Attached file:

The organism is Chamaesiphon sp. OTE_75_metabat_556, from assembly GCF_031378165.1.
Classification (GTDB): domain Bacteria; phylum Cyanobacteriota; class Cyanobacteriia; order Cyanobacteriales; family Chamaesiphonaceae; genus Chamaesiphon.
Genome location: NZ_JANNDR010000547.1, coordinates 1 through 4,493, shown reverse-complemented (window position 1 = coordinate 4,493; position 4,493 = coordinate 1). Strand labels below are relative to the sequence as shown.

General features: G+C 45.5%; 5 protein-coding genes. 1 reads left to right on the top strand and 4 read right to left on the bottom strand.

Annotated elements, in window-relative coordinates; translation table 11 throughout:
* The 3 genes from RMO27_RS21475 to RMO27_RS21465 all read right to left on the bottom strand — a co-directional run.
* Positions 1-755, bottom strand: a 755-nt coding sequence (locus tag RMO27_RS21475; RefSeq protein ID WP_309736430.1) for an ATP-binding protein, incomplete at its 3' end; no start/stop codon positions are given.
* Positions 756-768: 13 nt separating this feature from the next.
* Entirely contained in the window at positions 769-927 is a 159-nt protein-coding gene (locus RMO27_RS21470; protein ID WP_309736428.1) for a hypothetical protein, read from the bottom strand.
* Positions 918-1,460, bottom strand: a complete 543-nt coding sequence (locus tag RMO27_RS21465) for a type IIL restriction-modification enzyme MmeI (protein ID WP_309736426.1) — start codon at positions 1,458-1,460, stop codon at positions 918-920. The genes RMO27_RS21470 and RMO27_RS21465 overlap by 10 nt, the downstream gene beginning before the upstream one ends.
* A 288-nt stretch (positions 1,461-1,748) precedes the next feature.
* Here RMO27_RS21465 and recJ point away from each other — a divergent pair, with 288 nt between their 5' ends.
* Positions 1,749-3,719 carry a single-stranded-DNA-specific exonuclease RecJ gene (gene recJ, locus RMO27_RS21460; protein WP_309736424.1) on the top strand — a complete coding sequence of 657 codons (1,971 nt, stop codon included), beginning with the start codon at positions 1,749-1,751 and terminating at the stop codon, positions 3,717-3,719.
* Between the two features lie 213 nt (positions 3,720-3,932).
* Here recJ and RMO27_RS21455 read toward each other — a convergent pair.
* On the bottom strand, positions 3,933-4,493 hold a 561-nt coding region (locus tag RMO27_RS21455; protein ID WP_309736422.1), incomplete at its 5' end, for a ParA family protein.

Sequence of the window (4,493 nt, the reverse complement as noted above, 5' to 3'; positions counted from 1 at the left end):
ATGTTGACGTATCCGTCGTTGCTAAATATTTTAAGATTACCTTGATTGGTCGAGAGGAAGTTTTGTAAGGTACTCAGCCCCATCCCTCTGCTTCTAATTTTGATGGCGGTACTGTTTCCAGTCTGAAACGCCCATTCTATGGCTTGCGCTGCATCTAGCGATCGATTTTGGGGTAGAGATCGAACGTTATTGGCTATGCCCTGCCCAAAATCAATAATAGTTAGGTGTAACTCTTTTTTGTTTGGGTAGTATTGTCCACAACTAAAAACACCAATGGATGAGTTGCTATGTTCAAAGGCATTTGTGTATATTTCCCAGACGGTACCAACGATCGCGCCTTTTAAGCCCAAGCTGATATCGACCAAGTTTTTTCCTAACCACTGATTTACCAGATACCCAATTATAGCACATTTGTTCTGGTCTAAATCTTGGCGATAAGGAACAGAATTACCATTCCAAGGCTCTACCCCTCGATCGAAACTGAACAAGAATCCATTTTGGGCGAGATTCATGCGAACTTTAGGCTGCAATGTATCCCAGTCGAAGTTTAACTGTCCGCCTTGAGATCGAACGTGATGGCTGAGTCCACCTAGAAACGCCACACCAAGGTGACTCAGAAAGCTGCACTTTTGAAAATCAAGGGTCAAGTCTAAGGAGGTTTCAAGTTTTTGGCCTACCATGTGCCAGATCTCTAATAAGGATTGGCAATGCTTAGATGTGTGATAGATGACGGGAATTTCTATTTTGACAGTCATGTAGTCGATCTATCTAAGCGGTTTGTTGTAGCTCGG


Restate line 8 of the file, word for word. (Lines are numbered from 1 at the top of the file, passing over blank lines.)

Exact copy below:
* Positions 756-768: 13 nt separating this feature from the next.